Getting ink can be cheap and safe

Flash tattoos dominated Friday the 13th, but make sure to listen to your tattoo artist

Tattoos are a fantastic way to express yourself, but they aren't always easily accessible. Tattoo parlors across the nation offer a "flash tattoo" special, where tattoos that are mostly predesigned and quick are offered on Friday the 13th. 

With Friday the 13th having just passed, a lot of ASU students are boasting new ink. Tattooed Planet, Skin Lab Tattoo and Body Piercing, Gypsy Rose Tattoo and Golden Rule Tattoo are among the many tattoo parlors in the Tempe and Phoenix area that offered this special.

Many students took this opportunity to get tattoos – some students even waited around six hours for the special.

Lady Luck Tattoo, a tattoo shop located in the heart of the Phoenix arts district, had a DJ and different food trucks to celebrate the day. Another shop by the name of Extreme Salon Tanning and Tattoo in Phoenix had a DJ as well, along with food and raffles. Artistic Tattoo, another tattoo parlor in Phoenix, allowed customers to get more than one flash tattoo at a time and had no restriction on the placement of the new ink. 


Elena Landes

ASU film and media studies senior Mayte Mendoza shows off her tattoo at Tattooed Planet in Tempe, Arizona on Friday, Oct. 13, 2017.

Although events like these encourage people to get tattoos on a whim, the health effects of tattoos need to be taken into consideration.

If people are not taking proper care of their tattoos, or making sure they are getting their ink from a sanitary, professional tattoo parlor, it can lead to infection, which could pose larger health problems in the future.

Andrew Tamayo, a tattoo artist with eight years of experience, has been working at Living Campus Tattoos in Tempe for a little over three years. 

“No matter the size, big or small, if you don’t take care of it properly, it won’t heal good,” Tamayo said. “It’s a fresh, open wound. Remember to keep it clean and be mindful when choosing what activities you’re participating in while it’s healing.”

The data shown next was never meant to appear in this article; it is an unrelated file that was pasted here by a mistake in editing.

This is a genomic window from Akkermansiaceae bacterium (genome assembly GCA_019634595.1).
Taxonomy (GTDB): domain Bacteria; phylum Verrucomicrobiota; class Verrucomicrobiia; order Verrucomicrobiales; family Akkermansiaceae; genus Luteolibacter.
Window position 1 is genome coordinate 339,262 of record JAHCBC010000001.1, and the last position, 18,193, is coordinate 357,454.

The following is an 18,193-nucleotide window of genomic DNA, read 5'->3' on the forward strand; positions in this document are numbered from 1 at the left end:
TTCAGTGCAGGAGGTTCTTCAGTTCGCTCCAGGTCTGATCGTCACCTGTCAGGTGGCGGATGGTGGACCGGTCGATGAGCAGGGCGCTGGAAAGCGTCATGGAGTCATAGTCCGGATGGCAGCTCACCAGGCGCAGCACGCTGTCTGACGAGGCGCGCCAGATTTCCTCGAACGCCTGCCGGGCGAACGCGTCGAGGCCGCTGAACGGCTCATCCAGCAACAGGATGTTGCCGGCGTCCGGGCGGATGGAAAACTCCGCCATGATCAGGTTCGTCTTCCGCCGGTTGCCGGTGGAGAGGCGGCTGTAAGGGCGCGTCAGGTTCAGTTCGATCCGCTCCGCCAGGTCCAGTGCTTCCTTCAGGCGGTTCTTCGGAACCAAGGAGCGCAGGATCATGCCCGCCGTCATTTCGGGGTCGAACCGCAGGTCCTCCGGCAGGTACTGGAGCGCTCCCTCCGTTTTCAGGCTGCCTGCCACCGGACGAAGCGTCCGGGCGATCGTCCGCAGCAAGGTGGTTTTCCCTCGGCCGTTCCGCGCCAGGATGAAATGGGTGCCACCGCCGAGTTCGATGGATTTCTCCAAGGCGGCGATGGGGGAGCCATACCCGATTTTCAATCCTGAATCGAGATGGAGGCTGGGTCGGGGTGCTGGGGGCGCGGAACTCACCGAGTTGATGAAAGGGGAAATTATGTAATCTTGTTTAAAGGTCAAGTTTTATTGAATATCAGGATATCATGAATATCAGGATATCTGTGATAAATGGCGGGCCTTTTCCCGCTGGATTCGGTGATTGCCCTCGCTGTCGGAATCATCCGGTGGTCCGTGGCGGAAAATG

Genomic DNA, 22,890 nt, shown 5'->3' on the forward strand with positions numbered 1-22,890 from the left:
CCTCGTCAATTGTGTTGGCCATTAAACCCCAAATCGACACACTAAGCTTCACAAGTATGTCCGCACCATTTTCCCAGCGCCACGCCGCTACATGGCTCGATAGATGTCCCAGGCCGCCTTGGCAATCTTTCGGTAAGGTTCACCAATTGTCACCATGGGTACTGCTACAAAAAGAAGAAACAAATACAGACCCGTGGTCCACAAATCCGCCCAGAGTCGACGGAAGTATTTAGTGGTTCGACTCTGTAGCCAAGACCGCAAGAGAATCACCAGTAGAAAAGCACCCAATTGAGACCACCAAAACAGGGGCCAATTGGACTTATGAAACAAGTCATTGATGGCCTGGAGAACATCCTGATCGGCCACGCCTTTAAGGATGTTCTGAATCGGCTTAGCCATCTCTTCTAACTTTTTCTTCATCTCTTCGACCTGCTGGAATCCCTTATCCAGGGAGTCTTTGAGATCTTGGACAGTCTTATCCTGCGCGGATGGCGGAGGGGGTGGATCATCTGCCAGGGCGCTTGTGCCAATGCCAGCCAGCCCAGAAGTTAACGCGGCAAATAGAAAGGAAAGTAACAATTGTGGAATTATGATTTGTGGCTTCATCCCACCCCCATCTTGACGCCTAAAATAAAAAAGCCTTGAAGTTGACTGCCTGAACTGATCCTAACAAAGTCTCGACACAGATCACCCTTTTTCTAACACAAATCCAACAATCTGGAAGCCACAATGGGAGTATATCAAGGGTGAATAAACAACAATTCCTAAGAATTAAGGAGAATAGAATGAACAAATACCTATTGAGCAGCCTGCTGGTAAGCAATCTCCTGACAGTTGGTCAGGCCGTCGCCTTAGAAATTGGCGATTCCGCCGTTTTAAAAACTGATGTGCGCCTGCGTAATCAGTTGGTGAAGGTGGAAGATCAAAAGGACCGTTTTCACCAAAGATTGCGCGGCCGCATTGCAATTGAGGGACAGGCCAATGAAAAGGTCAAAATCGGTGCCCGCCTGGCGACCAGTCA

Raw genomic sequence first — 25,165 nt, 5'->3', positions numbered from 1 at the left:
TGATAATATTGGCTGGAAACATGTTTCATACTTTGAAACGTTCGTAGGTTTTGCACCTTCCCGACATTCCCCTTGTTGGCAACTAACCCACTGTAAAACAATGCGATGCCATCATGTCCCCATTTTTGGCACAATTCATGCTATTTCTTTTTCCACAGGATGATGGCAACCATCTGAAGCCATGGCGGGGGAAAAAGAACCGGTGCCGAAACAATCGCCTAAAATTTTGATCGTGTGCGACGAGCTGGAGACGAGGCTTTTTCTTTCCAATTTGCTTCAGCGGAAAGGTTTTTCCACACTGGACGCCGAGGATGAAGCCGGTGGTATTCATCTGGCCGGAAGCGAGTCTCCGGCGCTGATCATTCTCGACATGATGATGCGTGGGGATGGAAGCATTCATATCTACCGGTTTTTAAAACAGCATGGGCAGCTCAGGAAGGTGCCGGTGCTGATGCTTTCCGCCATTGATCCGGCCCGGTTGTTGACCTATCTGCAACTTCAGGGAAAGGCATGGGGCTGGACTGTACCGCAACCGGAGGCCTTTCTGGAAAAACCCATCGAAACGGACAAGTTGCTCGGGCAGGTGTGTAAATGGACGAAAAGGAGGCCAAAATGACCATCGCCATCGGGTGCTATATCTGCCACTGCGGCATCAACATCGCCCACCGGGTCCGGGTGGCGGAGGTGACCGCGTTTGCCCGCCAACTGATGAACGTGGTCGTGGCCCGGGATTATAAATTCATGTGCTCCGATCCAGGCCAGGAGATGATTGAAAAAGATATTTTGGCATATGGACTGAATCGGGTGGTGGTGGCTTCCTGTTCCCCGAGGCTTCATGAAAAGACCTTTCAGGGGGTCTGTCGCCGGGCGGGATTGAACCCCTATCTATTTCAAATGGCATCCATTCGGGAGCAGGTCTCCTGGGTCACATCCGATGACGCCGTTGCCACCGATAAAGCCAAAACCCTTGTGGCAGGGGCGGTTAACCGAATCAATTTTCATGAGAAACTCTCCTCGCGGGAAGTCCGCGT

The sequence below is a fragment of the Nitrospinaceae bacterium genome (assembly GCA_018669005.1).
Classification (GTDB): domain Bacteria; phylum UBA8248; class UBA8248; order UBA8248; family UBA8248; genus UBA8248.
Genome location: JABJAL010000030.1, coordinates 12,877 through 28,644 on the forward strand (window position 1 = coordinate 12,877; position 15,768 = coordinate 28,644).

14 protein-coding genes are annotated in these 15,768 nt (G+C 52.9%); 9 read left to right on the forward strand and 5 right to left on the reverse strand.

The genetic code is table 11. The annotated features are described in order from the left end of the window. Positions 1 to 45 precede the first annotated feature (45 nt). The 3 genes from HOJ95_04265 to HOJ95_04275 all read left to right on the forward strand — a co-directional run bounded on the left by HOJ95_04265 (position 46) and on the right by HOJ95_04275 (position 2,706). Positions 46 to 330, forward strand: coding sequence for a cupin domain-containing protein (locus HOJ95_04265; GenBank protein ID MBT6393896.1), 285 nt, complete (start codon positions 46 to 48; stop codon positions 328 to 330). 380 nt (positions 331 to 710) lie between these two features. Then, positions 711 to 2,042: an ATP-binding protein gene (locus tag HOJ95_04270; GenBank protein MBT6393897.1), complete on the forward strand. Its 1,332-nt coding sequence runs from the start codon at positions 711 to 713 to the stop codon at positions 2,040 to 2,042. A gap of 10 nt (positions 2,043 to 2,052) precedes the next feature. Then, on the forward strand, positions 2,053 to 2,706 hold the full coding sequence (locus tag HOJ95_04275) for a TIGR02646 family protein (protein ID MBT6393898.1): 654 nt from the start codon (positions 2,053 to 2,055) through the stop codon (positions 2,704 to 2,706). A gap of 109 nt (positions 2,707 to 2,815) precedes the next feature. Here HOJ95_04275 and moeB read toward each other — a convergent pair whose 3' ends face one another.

According to Stefanie Schroeder, the medical director at ASU Health Services, tattoo infections normally occur within the first three weeks after the ink hits the skin. 

“There is diminished skin integrity and higher risk of infection,” Schroeder said. “In addition, non-adherence to proper after care, lack of adherence to infection control measures by tattoo artists, changing gloves between clients, hand hygiene, skin antisepsis, disinfection of equipment and surfaces, contribute to infections.”

Tattoo infections can sometimes be easy to spot. 

“Pustules and redness confined to the tattooed region are the hallmark of a tattoo infection,” Schroeder said. 

Some other symptoms, according to the medical news source Healthline, include fevers, waves of heat and cold, abnormal shivering, swelling of the tattooed area, pus coming out of the tattooed area, red lesions around the tattooed area and areas of hard, raised tissue.

Cleaning and treating one’s tattoo is key in promoting a healthy healing process. 

When one does not treat the infection, it “can enter the bloodstream and cause sepsis and or infective endocarditis, which is an infection of the heart valve,” Schroeder said. 

Cj Hurtado, a tattoo artist at Club Tattoo in Tempe, has been tattooing for over 10 years, three of which he spent at the ASU tattoo hot spot. He believes tattoos are very easy to take care if customers listen to their tattoo artists' instructions. 

“Every tattoo is done differently and each tattoo requires, at times, different care,” Hurtado said. “For the most part, keeping your tattoo bandaged for 2-4 hours after tattooing, washing your tattoo with warm water and antibacterial soap 3-5 times a day, applying a thin layer of fragrance free lotion ... are recommendations from artists on what to apply."

ASU political science freshman Gracie Grothe has received three tattoos this past year. The newest ink is a flash tattoo from the Friday the 13th special. She and a group of her friends made their way to a local Tempe tattoo shop and made a day out of the $13 tattoo special. 

“Definitely do your research before getting your tattoo done," Grothe said. "Make sure that the place you are going to is clean and the artists are licensed. You want to be getting a mark on your skin forever from a legitimate place."


Reach the reporter at jlmyer10@asu.edu or follow @jessiemy94 on Twitter. 

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